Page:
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The Baha’i teachings place a very high and noble value on sacrificing personal desires for the good of humanity as a whole. Encouraging this selfless motivation, Abdu’l-Baha wrote:
It is appropriate and befitting that in this illumined age – the age of the progress of the world of humanity – we should be self-sacrificing and should serve the human race. Every universal cause is divine and every particular one is temporal.
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From all appearances, however, it seemed as though the demands of marriage, family life, and the necessity to earn a living all got in the way of the Rev. James Simpson’s plans to travel to Africa and teach the Baha’i Faith there in the early 1920s.
As things turned out, however, Mr. Simpson had not given up hope of doing so. In fact, he planned to complete his law degree at Brooklyn Law School in practical preparation for such a venture, as seen in the following letter to Mrs. Victoria Bedikian of April 15, 1923, written on the letterhead of “The Co-Operative League of America,” which may indicate his place of employment at the time:
My dear Sister …
You are, indeed, the shining lamp in the Kingdom. I can not praise too highly your work for the children. This work is destined to become the foundation of the general Bahai Education of the children of the New Race.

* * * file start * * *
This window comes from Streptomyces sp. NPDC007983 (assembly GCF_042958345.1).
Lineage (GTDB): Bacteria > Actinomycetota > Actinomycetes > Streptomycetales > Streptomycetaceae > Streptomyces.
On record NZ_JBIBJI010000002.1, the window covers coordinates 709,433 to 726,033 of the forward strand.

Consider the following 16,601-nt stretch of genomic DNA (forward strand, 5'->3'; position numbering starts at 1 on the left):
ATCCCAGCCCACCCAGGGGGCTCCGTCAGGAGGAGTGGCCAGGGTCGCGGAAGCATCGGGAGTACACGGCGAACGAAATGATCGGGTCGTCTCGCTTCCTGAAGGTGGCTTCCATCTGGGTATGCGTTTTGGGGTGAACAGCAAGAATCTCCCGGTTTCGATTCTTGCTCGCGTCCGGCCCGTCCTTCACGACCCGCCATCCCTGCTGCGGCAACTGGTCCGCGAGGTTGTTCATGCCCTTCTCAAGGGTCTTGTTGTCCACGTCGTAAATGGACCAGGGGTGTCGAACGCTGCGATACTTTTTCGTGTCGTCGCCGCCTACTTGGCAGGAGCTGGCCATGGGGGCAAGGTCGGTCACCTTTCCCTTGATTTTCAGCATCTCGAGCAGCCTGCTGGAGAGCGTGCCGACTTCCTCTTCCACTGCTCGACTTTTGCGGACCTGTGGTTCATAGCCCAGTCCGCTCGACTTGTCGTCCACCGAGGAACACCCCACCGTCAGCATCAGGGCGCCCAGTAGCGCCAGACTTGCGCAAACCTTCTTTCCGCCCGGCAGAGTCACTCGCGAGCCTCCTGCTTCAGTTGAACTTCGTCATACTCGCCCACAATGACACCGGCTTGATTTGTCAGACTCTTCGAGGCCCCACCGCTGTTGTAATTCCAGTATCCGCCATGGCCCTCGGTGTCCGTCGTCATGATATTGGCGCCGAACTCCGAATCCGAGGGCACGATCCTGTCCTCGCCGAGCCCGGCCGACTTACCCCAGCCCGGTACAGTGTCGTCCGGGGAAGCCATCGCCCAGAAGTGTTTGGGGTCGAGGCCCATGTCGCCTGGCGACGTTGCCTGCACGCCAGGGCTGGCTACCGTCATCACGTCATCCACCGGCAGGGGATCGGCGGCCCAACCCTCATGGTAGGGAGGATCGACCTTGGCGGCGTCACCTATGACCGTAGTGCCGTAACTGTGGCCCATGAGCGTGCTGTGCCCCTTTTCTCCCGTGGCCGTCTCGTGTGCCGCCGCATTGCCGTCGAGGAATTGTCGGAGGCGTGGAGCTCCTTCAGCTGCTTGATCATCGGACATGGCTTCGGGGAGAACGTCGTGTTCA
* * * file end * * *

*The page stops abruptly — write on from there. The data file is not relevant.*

Mrs. Simpson had a lovely meeting with the precious boys this afternoon to which I was an interested onlooker. The “Garden of Truth” is moving forward.
After eight lectures, I will complete my course in Law, when real preparation for our journey to Morocco will be begun. I shall engage in the practice of my profession just as soon as the preliminaries are met; and the first time I become financially able, I shall proceed to Morocco to do [Abdu’l-Baha’s] biddings. You will be duly informed as to the progress.
Mrs. Simpson and the children (four of them) are well and happy in the Love of the Cause and share and co-operate with you. She will write you details soon.
With the sincerest Bahai Love and Greetings in which wife and little ones join, I remain,
Yours in the service of the Kingdom,
(signed) Jas. T. Simpson
The Reverend’s bold objectives – leaving the ministerial profession, commensurate with identifying as a Baha’i, and then exerting devotion, discipline, and determination to complete his law degree, with the goal of establishing his law practice in order to become financially independent, while continuing to support his wife and children, all in preparation for his planned trip to Morocco to teach the Baha’i Faith, pursuant to the wishes of Abdu’l-Baha — are all quite evident in this letter.
How did Rev. Simpson get into Brooklyn Law School? Evidently with the assistance of the well-known early American Baha’i Joseph Hannen, who, with his wife, Pauline Hannen, originally taught Simpson the Baha’i Faith – just as the couple earlier introduced the Faith to Louis G. Gregory, a graduate of Howard University Law School.